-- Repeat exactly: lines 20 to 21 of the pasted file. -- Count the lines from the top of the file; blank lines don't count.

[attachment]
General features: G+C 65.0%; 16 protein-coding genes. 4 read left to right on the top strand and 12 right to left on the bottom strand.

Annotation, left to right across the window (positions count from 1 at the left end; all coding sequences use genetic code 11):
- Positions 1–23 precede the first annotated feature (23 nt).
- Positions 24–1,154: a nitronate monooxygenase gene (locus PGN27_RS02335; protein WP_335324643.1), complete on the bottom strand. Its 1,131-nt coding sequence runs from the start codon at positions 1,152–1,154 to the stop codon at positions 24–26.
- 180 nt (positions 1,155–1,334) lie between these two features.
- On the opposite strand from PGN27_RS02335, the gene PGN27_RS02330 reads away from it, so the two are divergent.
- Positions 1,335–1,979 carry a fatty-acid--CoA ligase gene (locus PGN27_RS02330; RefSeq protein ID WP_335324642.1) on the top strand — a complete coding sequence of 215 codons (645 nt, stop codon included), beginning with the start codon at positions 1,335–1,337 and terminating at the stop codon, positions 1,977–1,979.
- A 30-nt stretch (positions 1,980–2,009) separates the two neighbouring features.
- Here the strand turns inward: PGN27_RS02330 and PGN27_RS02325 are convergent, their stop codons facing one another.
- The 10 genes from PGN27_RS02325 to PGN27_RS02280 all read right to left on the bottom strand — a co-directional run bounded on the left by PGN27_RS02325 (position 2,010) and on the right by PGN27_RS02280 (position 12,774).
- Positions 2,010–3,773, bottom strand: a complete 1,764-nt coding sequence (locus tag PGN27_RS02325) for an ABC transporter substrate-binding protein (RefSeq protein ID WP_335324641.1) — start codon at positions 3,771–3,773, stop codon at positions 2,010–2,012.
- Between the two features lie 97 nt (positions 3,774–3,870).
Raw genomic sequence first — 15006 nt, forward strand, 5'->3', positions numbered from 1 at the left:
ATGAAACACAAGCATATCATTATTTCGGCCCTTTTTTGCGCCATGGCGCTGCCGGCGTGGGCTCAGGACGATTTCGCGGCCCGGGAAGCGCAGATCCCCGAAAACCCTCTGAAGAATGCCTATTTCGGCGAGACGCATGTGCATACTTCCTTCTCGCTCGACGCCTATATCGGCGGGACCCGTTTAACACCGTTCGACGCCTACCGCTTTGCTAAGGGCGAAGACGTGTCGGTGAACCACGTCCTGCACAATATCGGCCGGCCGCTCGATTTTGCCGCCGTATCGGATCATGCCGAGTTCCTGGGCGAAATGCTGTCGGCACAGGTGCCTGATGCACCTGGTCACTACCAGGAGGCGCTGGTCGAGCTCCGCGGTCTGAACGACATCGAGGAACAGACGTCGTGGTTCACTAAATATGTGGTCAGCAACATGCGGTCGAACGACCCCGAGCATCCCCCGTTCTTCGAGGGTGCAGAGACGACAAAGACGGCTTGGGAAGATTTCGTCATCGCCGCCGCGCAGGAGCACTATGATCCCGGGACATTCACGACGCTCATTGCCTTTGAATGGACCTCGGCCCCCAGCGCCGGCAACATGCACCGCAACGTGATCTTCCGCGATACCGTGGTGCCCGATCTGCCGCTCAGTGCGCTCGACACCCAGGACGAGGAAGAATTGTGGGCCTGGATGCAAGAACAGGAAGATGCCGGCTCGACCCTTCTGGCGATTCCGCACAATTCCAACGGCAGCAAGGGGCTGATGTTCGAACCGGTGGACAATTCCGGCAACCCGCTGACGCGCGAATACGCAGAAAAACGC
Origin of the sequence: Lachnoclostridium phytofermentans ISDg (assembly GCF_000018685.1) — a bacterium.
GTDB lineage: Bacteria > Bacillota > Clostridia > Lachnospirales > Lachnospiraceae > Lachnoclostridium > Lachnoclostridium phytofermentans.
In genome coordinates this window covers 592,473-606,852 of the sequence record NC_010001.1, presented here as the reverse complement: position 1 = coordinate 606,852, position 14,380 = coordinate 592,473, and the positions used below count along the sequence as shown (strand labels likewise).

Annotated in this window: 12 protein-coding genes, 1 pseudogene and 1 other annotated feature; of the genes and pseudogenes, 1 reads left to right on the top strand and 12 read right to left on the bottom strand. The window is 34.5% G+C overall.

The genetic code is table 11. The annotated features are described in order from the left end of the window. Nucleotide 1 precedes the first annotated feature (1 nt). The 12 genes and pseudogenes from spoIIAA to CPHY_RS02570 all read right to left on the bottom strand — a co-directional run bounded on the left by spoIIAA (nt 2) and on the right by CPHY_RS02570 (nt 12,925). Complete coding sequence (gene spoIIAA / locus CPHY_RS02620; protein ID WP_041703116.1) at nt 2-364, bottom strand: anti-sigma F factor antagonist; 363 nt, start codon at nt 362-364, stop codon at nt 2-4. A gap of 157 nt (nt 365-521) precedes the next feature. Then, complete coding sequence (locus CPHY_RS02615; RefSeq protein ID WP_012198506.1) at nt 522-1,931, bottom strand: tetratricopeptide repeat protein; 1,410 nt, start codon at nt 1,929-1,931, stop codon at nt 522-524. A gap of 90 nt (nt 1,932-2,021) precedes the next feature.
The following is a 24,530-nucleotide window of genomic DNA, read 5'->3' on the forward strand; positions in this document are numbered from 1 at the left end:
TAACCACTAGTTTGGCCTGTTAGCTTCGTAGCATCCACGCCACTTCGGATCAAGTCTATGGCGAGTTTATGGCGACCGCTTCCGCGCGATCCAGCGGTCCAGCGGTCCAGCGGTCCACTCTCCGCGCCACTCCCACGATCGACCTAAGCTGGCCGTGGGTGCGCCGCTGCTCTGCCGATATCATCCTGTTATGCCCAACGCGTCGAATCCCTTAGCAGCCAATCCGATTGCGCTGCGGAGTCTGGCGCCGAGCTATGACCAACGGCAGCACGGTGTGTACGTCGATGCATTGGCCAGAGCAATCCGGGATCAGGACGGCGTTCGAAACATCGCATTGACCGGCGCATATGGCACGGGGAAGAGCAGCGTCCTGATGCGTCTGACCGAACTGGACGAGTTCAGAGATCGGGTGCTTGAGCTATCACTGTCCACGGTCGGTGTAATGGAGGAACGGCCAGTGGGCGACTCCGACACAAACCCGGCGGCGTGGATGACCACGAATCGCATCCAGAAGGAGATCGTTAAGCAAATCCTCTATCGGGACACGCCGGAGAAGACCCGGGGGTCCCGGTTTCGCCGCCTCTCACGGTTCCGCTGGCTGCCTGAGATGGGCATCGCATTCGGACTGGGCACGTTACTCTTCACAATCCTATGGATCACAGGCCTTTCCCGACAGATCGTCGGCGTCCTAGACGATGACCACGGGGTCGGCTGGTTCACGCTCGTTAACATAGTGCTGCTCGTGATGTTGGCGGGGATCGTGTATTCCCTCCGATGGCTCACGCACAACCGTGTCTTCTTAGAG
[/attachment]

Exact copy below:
The following is a 24,530-nucleotide window of genomic DNA, read 5'->3' on the forward strand; positions in this document are numbered from 1 at the left end:
TAACCACTAGTTTGGCCTGTTAGCTTCGTAGCATCCACGCCACTTCGGATCAAGTCTATGGCGAGTTTATGGCGACCGCTTCCGCGCGATCCAGCGGTCCAGCGGTCCAGCGGTCCACTCTCCGCGCCACTCCCACGATCGACCTAAGCTGGCCGTGGGTGCGCCGCTGCTCTGCCGATATCATCCTGTTATGCCCAACGCGTCGAATCCCTTAGCAGCCAATCCGATTGCGCTGCGGAGTCTGGCGCCGAGCTATGACCAACGGCAGCACGGTGTGTACGTCGATGCATTGGCCAGAGCAATCCGGGATCAGGACGGCGTTCGAAACATCGCATTGACCGGCGCATATGGCACGGGGAAGAGCAGCGTCCTGATGCGTCTGACCGAACTGGACGAGTTCAGAGATCGGGTGCTTGAGCTATCACTGTCCACGGTCGGTGTAATGGAGGAACGGCCAGTGGGCGACTCCGACACAAACCCGGCGGCGTGGATGACCACGAATCGCATCCAGAAGGAGATCGTTAAGCAAATCCTCTATCGGGACACGCCGGAGAAGACCCGGGGGTCCCGGTTTCGCCGCCTCTCACGGTTCCGCTGGCTGCCTGAGATGGGCATCGCATTCGGACTGGGCACGTTACTCTTCACAATCCTATGGATCACAGGCCTTTCCCGACAGATCGTCGGCGTCCTAGACGATGACCACGGGGTCGGCTGGTTCACGCTCGTTAACATAGTGCTGCTCGTGATGTTGGCGGGGATCGTGTATTCCCTCCGATGGCTCACGCACAACCGTGTCTTCTTAGAG